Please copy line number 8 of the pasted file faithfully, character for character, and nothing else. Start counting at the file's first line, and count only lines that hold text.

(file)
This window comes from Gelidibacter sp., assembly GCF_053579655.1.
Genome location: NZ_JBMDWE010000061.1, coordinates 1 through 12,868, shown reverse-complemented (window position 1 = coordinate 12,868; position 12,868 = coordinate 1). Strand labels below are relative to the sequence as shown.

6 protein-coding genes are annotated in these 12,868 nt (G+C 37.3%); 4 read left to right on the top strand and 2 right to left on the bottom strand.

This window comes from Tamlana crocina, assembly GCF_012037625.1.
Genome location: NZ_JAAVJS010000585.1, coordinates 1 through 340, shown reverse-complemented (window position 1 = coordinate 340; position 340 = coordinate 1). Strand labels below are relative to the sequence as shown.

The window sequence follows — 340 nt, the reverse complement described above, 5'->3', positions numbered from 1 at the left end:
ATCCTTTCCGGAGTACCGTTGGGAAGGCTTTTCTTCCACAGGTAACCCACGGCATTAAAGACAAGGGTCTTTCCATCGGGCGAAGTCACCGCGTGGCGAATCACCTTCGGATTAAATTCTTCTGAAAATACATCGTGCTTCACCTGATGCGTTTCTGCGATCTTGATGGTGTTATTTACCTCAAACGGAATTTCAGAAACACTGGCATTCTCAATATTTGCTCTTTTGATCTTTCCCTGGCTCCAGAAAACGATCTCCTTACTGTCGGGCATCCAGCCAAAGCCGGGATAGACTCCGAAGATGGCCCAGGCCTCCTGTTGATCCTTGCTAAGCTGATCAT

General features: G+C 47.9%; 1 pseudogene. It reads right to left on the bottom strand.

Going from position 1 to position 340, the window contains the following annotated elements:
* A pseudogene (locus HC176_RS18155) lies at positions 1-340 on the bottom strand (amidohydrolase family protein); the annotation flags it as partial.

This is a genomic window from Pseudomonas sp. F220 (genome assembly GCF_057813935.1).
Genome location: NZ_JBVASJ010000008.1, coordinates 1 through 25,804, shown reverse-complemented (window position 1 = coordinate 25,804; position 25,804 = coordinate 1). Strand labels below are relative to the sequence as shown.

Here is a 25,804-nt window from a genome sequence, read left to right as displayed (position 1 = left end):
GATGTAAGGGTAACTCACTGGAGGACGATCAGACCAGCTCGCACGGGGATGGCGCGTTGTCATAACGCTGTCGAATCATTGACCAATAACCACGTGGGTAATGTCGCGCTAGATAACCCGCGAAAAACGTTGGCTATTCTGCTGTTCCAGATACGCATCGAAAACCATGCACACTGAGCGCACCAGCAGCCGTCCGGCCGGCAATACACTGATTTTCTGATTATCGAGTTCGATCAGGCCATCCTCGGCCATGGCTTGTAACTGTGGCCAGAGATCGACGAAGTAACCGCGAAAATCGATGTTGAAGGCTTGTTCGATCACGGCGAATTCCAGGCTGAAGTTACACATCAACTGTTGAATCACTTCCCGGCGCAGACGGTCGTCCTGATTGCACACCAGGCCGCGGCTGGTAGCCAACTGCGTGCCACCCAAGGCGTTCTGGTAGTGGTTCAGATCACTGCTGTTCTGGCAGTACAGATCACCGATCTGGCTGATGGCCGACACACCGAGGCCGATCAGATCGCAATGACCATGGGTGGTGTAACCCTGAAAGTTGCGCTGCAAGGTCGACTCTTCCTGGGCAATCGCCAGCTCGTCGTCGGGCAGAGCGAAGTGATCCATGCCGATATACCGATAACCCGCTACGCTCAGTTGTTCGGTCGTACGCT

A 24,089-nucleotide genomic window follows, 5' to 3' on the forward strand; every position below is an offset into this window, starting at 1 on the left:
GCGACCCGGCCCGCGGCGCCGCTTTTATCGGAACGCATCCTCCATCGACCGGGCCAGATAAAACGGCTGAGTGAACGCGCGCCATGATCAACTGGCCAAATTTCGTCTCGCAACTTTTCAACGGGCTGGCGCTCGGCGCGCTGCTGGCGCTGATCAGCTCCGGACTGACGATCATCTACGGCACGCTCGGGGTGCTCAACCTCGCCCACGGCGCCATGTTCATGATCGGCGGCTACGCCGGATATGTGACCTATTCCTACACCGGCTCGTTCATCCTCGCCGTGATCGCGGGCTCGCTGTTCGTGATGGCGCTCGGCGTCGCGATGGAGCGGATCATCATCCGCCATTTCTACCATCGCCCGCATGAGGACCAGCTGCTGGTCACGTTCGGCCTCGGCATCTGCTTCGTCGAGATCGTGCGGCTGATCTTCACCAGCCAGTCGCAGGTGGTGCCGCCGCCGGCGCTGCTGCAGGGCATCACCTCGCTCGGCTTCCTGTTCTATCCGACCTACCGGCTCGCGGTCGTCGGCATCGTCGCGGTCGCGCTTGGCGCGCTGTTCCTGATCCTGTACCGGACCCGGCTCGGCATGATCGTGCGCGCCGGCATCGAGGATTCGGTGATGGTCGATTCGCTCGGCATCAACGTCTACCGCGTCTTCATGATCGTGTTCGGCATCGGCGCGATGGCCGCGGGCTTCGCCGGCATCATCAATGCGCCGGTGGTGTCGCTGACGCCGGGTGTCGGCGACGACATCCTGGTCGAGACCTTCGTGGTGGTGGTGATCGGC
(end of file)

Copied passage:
General features: G+C 47.9%; 1 pseudogene. It reads right to left on the bottom strand.